Exhibition in Emmerich: Children discover “grandmother’s computer”

In the exhibition Playground Language in the Christ Church in Emmerich, some kindergarten children see a telephone with a turntable for the first time.

Write a letter with “grandma’s computer”, ie a typewriter. Or make a phone call with the thick green thing with a fixed handset and such a strange dial. How should this work? Just try it. The children in the day centers St. Aldegundis and St. Martini, who this morning visits the traveling exhibition Playground Language in Christ Church in Emmerich.

The children from St. Aldegundis and St. Martini day care centers explore the exhibition

“Adults always need an explanation while the children are just getting started,” says Anja Jansen-Raadts, who coordinates the interactive exhibition Playground Language on behalf of the city of Emmerich as part of the Strong Bears in School project.

Part of the project Strong bears in the school at the youth office in the city of Emmerich

The exhibition, now shown in Christ Church by the educational platform Wamiki.de (Wamiki stands for What with Children), gives children between the ages of three and eight a playful approach to the language subject. As part of the project Strong as a bear in the school, with which the municipal youth protection together with various day care institutions want to make the transition from kindergarten to primary school easier, there was also financial support from various foundations.

Mayor Peter Hinze, in his capacity as chairman of the Rudolf W. Stahrs Social and Culture Foundation Emmerich, and Norbert Pastoors, chairman of the United Hoppen and Hompheus Foundation, then got an idea of ​​the exhibition on site.

Education is a fundamental purpose

“Education has always been a fixed purpose of the foundation for us,” Pastoors says of the goals of the nearly 500-year-old foundation. He was visibly pleased that “the children are having fun at the exhibition”.

The mayor was also impressed with the many different ways kindergarten children could handle means of communication, media, culture in general and language in particular. “And that is precisely the core task of the Stahr Foundation, which can invest in the future of children,” Hinze said.

In addition, there is also financial support from Sparkassenstiftung and Sportplatz Municipality in the exercise area.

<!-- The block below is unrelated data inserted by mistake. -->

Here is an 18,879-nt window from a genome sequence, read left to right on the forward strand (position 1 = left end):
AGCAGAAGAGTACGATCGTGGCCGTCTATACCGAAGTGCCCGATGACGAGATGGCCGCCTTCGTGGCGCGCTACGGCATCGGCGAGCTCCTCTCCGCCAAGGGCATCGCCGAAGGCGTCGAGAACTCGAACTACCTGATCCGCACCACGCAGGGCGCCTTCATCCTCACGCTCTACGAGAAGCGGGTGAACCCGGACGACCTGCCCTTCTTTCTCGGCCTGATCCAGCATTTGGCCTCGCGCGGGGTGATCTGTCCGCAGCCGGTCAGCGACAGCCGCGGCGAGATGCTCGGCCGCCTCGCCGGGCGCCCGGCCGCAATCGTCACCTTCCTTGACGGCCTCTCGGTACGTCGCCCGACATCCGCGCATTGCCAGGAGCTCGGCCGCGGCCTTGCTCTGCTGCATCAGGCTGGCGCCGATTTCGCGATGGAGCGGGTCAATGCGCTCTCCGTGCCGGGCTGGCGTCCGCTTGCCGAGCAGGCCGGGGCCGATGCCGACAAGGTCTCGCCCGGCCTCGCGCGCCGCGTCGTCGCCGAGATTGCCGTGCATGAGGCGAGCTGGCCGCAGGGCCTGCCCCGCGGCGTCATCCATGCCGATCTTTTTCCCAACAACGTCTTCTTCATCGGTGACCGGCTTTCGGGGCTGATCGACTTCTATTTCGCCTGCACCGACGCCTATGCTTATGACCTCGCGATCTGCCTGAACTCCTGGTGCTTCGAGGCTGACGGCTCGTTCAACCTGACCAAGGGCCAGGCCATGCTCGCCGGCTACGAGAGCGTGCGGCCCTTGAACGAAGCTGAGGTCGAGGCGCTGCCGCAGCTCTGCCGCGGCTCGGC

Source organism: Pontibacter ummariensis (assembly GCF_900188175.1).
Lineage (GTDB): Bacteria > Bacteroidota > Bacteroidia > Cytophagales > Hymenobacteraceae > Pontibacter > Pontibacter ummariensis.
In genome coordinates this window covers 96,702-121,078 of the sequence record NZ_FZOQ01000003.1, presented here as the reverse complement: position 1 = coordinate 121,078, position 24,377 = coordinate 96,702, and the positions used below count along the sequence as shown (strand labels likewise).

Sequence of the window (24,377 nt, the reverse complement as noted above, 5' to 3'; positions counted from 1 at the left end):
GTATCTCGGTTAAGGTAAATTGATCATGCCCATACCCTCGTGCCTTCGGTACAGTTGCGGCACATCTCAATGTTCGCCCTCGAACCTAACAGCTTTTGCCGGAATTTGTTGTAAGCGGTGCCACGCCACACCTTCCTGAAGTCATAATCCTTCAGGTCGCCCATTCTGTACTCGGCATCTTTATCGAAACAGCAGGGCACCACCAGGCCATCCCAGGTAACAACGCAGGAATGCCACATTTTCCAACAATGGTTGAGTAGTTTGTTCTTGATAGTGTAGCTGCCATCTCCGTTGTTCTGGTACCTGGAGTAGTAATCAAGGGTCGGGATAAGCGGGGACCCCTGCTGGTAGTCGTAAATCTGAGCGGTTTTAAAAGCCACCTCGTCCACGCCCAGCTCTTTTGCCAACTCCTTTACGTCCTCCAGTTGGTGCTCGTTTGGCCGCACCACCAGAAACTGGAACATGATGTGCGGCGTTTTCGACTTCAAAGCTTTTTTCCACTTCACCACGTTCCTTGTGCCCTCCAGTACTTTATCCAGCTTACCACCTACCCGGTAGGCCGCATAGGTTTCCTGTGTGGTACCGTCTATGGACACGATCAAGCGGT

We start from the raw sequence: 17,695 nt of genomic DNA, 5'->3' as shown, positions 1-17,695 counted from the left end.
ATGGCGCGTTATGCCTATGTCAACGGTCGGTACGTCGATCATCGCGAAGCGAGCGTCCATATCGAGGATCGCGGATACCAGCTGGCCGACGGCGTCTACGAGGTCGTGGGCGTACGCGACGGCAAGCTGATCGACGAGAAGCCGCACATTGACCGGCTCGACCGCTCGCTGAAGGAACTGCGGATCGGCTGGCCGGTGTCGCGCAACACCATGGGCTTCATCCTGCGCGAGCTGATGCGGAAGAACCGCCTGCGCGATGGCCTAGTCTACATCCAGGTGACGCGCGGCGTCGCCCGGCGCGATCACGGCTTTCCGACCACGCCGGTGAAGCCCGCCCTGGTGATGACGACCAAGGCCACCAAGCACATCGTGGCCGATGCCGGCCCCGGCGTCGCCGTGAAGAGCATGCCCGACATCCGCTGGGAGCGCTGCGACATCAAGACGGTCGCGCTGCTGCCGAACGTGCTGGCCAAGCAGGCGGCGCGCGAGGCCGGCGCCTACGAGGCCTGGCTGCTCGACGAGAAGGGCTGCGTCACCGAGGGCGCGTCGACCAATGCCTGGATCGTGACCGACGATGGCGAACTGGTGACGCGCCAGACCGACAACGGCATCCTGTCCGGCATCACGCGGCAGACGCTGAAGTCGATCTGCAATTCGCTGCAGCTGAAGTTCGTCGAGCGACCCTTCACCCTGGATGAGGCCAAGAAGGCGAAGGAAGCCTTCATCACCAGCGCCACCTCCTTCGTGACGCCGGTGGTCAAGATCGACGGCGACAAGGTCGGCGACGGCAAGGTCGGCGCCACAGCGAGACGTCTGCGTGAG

These schools and day care centers are there

In addition to day care institutions St. Aldegundis and St. Martini also attends the Sterntaler facilities and the Arche Noah family center. In addition, the Rheinschule, Liebfrauenschule and Leegmeerschule participate as a pilot project.

In the three-year project Strong as a Bear in School, the exercise aspect, which can help reduce stress in addition to health benefits, is one of the priorities. “I think,” said Mayor Hinze in this context, “it is very difficult for us to imagine what the corona crisis has done to the psyche of children.”

Overhead projector is a children’s favorite

However, the movement theme also fits the exhibition: “Unlike an ordinary museum, the children can touch all the pieces in this exhibition,” says Anja Jansen-Raadts. And it includes means of communication that children may never have seen in their normal environment, such as the typewriter or the turntable. Despite the outdated technology, the overhead projector is a particular favorite.

>> Free visit

Not only day care groups and school classes can visit the exhibition in Christ Church at Geistmarkt. There are also free visits that can be made without registration and for free:

  • Thursday, June 2 from 4pm to 6pm.
  • Wednesday, June 8 from 1:30 to 4:00 p.m.
  • Thursday, June 9 from 1:30 to 4:00 p.m.
  • Saturday, June 11 from 2pm to 5pm.
  • Sunday, June 12 at 14:00 to 17:00.
  • Monday, June 13 from 1:30 to 4:00 p.m.

More articles from this category can be found here: Emmerich / Rees / Isselburg

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